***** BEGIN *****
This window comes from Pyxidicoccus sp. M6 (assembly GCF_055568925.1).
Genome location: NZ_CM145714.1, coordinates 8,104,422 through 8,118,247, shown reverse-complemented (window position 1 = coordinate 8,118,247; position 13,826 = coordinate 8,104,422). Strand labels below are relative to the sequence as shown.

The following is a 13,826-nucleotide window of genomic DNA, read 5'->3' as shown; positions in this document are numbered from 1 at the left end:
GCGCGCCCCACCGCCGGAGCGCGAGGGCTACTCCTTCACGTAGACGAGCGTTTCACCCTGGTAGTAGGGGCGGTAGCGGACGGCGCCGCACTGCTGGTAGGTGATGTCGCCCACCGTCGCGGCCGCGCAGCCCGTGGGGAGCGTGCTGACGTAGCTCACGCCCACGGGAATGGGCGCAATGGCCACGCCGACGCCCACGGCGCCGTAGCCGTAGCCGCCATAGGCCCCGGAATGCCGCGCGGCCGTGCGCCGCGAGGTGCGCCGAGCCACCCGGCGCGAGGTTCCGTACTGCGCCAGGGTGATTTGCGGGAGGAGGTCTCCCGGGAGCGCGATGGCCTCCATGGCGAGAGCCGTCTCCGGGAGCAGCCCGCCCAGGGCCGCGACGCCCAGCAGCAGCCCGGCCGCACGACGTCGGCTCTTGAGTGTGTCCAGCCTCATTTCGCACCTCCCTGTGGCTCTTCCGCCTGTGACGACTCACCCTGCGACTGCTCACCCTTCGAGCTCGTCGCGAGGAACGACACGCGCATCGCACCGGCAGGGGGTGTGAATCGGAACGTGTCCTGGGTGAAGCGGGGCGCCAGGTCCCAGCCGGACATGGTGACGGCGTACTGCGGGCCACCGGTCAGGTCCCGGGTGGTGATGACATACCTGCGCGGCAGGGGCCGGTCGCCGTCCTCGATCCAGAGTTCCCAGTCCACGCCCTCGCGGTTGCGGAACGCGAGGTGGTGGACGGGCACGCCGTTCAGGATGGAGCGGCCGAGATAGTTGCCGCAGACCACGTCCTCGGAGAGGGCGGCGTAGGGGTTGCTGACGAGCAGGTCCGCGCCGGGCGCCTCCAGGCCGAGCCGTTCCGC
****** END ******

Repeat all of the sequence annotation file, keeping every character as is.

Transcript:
This window comes from Pyxidicoccus sp. M6 (assembly GCF_055568925.1).
Genome location: NZ_CM145714.1, coordinates 8,104,422 through 8,118,247, shown reverse-complemented (window position 1 = coordinate 8,118,247; position 13,826 = coordinate 8,104,422). Strand labels below are relative to the sequence as shown.

The following is a 13,826-nucleotide window of genomic DNA, read 5'->3' as shown; positions in this document are numbered from 1 at the left end:
GCGCGCCCCACCGCCGGAGCGCGAGGGCTACTCCTTCACGTAGACGAGCGTTTCACCCTGGTAGTAGGGGCGGTAGCGGACGGCGCCGCACTGCTGGTAGGTGATGTCGCCCACCGTCGCGGCCGCGCAGCCCGTGGGGAGCGTGCTGACGTAGCTCACGCCCACGGGAATGGGCGCAATGGCCACGCCGACGCCCACGGCGCCGTAGCCGTAGCCGCCATAGGCCCCGGAATGCCGCGCGGCCGTGCGCCGCGAGGTGCGCCGAGCCACCCGGCGCGAGGTTCCGTACTGCGCCAGGGTGATTTGCGGGAGGAGGTCTCCCGGGAGCGCGATGGCCTCCATGGCGAGAGCCGTCTCCGGGAGCAGCCCGCCCAGGGCCGCGACGCCCAGCAGCAGCCCGGCCGCACGACGTCGGCTCTTGAGTGTGTCCAGCCTCATTTCGCACCTCCCTGTGGCTCTTCCGCCTGTGACGACTCACCCTGCGACTGCTCACCCTTCGAGCTCGTCGCGAGGAACGACACGCGCATCGCACCGGCAGGGGGTGTGAATCGGAACGTGTCCTGGGTGAAGCGGGGCGCCAGGTCCCAGCCGGACATGGTGACGGCGTACTGCGGGCCACCGGTCAGGTCCCGGGTGGTGATGACATACCTGCGCGGCAGGGGCCGGTCGCCGTCCTCGATCCAGAGTTCCCAGTCCACGCCCTCGCGGTTGCGGAACGCGAGGTGGTGGACGGGCACGCCGTTCAGGATGGAGCGGCCGAGATAGTTGCCGCAGACCACGTCCTCGGAGAGGGCGGCGTAGGGGTTGCTGACGAGCAGGTCCGCGCCGGGCGCCTCCAGGCCGAGCCGTTCCGC